Cesium is a close chemical analogue of potassium. Cesium has been shown to compete with potassium for transport through potassium channels and can also substitute for potassium in activation of the sodium pump and subsequent transport into the cell.
Elimination rates of cesium may be altered by potassium intake. Following the intraperitoneal injection of 137 Cs in rats, a basal diet supplemented with 8–11% potassium resulted in cesium clearance of 60 days compared to about 120 days for rats receiving the unsupplemented basal diet that contained 1% potassium
(Richmond and Furchner 1961). After 20 days on the diets, rats receiving supplemental potassium had body burdens of 137 Cs that were one-half those of the rats not receiving supplemental potassium. This finding shows that supplemental potassium reduces the uptake and increases the elimination of ingested 137 Cs.
Dr. Ingrid Kohlstadt – a medical doctor with a master’s of public health, on the Faculty at the Johns Hopkins Bloomberg School of Public Health, editor of the best-seller Food and Nutrients in Disease Management – says that the same is true for humans:
Plutonium is treated like iron by our bodies. So getting enough iron will help reduce absorption of plutonium. And see this. (Plutonium is a very heavy element, and so normally cannot travel too far. Therefore, adequate iron intake is primarily important for those living in Japan.)
Here are the recommended daily allowances (RDA) for various minerals (data from the U.S. Department of Agriculture):
In addition to these minerals, getting enough of certain vitamins is helpful.
Numerous studies show that Vitamin C helps to protect the body against radiation.
Radiological health expert Daniel Hayes, Ph.D., of the New York City Department of Health and Mental Hygiene suggests that a form of vitamin D could be one of our body’s main protections against damage from low levels of radiation. Writing in the International Journal of Low Radiation, Hayes explains that calcitriol, the active form of vitamin D, may protect us from background radiation and could be used as a safe protective agent before or after a low-level nuclear incident.
by its preventive/ameliorating actions should be given serious consideration as a protective agent against sublethal radiation injury, and in particular that induced by low-level radiation,” concludes Hayes.
It takes a couple of weeks or months to build up our body’s levels of Vitamin D. You cannot just pop a bunch of pills and raise your Vitamin D level. You should never take more than the recommended dose, and – even if you did – it wouldn’t raise your vitamin D level all at once. As such, we should start now …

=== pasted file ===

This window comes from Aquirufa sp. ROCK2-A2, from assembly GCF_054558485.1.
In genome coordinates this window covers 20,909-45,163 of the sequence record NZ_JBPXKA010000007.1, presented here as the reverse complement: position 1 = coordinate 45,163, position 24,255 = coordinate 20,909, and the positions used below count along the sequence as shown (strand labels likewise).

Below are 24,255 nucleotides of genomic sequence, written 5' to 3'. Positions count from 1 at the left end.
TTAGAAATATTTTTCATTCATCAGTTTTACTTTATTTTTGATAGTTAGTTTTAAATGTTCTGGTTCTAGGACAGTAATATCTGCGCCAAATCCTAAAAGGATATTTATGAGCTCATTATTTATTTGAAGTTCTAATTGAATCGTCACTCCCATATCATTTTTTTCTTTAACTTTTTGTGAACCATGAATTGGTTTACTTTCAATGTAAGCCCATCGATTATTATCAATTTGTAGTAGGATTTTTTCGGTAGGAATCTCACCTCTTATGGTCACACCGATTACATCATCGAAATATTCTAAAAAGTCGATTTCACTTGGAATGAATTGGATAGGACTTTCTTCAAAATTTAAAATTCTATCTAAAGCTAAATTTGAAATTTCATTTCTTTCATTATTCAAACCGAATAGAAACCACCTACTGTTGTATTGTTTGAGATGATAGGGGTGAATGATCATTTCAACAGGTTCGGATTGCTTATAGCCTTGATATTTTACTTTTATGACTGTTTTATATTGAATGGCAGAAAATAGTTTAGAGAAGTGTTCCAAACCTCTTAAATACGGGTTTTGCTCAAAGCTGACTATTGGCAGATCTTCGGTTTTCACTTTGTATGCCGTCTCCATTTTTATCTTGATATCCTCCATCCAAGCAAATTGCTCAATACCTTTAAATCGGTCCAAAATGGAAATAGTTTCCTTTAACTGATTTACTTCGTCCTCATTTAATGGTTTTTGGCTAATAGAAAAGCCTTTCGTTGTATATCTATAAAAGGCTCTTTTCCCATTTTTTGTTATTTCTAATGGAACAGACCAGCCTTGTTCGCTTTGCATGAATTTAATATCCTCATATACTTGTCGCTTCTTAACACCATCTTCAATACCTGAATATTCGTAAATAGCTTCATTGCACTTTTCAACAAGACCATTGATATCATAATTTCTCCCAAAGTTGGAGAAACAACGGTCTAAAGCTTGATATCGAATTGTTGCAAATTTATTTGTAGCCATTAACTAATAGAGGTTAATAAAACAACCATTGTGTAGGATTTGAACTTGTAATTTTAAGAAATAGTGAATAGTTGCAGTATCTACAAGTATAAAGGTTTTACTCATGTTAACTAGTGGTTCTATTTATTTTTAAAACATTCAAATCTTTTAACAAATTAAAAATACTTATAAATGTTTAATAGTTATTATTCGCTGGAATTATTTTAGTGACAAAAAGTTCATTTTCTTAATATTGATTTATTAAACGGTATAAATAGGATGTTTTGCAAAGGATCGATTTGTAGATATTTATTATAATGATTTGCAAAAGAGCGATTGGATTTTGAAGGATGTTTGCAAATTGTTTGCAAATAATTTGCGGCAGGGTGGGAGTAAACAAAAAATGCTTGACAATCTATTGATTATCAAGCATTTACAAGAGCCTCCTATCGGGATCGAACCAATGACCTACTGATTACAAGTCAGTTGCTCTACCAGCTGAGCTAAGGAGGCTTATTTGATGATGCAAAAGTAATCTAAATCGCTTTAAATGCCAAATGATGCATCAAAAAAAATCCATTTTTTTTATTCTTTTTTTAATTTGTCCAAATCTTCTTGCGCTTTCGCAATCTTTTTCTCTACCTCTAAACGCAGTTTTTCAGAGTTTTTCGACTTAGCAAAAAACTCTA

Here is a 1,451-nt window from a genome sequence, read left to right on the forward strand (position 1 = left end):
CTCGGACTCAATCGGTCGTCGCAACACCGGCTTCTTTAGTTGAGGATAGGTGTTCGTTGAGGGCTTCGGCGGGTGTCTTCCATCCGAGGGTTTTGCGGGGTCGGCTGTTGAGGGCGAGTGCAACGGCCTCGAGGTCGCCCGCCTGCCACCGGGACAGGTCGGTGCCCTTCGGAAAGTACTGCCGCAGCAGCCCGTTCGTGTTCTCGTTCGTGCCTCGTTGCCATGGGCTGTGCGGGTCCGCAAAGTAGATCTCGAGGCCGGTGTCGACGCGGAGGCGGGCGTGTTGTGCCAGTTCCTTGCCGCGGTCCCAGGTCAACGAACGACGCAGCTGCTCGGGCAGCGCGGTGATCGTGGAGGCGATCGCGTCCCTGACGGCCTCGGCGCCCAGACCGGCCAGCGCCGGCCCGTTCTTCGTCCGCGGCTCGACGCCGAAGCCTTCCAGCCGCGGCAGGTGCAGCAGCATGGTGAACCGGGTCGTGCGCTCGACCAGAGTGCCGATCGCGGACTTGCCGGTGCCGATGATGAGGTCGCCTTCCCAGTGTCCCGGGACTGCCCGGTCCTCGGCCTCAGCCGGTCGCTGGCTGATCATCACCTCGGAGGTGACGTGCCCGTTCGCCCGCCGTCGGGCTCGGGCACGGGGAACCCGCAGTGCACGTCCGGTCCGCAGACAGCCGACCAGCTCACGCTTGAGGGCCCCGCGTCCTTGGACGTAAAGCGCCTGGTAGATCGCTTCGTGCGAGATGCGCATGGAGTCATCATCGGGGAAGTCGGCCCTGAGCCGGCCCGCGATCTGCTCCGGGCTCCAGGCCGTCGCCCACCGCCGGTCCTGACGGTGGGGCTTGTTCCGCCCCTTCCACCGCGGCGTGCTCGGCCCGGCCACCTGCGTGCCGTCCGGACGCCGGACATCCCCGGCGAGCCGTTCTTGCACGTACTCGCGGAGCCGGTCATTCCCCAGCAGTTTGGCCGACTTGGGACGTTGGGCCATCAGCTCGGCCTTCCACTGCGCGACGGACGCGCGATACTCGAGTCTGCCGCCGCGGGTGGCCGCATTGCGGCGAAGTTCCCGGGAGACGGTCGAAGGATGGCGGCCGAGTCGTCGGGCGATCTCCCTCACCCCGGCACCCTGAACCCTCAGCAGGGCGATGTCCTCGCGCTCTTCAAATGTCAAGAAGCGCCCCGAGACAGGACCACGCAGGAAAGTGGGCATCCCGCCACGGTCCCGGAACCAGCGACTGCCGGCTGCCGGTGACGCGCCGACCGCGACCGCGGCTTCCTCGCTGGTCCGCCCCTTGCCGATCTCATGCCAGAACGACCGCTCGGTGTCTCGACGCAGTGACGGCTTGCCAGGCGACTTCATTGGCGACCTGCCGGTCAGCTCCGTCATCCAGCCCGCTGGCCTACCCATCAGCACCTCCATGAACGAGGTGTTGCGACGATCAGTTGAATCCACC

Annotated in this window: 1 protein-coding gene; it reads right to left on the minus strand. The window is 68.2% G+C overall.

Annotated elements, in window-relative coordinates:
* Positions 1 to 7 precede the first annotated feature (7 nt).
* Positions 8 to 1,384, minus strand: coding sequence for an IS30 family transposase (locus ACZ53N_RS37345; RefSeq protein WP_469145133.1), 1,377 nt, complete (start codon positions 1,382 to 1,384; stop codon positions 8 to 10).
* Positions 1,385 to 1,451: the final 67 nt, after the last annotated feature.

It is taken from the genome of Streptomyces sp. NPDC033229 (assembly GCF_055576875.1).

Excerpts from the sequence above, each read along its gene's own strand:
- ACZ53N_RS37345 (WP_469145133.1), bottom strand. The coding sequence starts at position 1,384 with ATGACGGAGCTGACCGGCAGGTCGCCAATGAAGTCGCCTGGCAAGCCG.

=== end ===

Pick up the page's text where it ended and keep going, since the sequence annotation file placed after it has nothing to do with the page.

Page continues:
Here are the RDAs for vitamins (data from the U.S. Department of Agriculture):
Antioxidant-rich foods also help protect you against low-level radiation. See this for the science behind antioxidant protection from radiation, tips on inexpensive, anti-oxidant rich foods – and other tips on how to protect yourself from radiation.
The bottom line: starting to saturate your body now with the right types of healthy vitamins, minerals and antioxidants can help protect you against radiation if it hits in the future.
Postscript: We only advocate taking the RDA for various nutrients, which is healthy for you anyway. We are not talking about mega-doses.
We have spent hours looking through medical journal articles for other foods which help protect against radiation. Here are the results.
For a more complete discussion of commonly-accepted scientific consensus on different prevention and treatment options, please review the Army’s Medical Consequences of Radiological and Nuclear Weapons and the The American Association of Physicists In Medicine’s Medical Management of Radionuclide Internal Contamination.
* Potassium iodide is found in most common table salt. However, if exposed to air, the iodine content can largely evaporate within a month or so. So store your salt in as air-tight a condition as possible. Also, it is important not to ingest too much potassium iodide, and most of us already get a lot of salt in our diets from processed foods. (The RDA for “sodium” – i.e. salt – is listed in the table above on the RDAs for various minerals)
Here is RDA for iodine:
And here are some iodine-rich foods.
Disclaimer: We are not doctors or health professionals, and this should not be taken as medical advice. Nothing contained herein is intended to diagnose or treat any condition.
via Zero Hedge http://feedproxy.google.com/~r/zerohedge/feed/~3/95fwt45reA0/story01.htm George Washington